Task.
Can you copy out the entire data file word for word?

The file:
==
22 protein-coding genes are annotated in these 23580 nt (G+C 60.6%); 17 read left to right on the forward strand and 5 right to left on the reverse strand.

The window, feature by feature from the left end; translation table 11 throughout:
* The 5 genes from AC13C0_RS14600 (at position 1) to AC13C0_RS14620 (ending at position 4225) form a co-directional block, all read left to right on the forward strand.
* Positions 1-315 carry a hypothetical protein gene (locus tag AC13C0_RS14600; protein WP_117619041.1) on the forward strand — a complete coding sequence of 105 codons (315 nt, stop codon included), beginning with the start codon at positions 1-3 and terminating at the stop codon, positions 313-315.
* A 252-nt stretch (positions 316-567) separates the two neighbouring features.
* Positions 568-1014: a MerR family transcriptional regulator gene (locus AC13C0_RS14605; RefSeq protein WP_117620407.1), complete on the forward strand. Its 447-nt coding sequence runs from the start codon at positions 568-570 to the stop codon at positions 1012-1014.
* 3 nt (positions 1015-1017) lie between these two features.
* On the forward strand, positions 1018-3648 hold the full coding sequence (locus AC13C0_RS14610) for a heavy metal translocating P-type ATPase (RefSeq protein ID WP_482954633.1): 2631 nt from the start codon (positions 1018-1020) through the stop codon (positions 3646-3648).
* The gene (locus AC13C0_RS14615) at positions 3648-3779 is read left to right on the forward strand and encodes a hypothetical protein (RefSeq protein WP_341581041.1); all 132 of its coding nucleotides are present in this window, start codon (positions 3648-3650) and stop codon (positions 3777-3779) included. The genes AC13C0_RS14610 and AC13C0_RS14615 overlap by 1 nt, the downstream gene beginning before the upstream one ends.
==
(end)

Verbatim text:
22 protein-coding genes are annotated in these 23580 nt (G+C 60.6%); 17 read left to right on the forward strand and 5 right to left on the reverse strand.

The window, feature by feature from the left end; translation table 11 throughout:
* The 5 genes from AC13C0_RS14600 (at position 1) to AC13C0_RS14620 (ending at position 4225) form a co-directional block, all read left to right on the forward strand.
* Positions 1-315 carry a hypothetical protein gene (locus tag AC13C0_RS14600; protein WP_117619041.1) on the forward strand — a complete coding sequence of 105 codons (315 nt, stop codon included), beginning with the start codon at positions 1-3 and terminating at the stop codon, positions 313-315.
* A 252-nt stretch (positions 316-567) separates the two neighbouring features.
* Positions 568-1014: a MerR family transcriptional regulator gene (locus AC13C0_RS14605; RefSeq protein WP_117620407.1), complete on the forward strand. Its 447-nt coding sequence runs from the start codon at positions 568-570 to the stop codon at positions 1012-1014.
* 3 nt (positions 1015-1017) lie between these two features.
* On the forward strand, positions 1018-3648 hold the full coding sequence (locus AC13C0_RS14610) for a heavy metal translocating P-type ATPase (RefSeq protein ID WP_482954633.1): 2631 nt from the start codon (positions 1018-1020) through the stop codon (positions 3646-3648).
* The gene (locus AC13C0_RS14615) at positions 3648-3779 is read left to right on the forward strand and encodes a hypothetical protein (RefSeq protein WP_341581041.1); all 132 of its coding nucleotides are present in this window, start codon (positions 3648-3650) and stop codon (positions 3777-3779) included. The genes AC13C0_RS14610 and AC13C0_RS14615 overlap by 1 nt, the downstream gene beginning before the upstream one ends.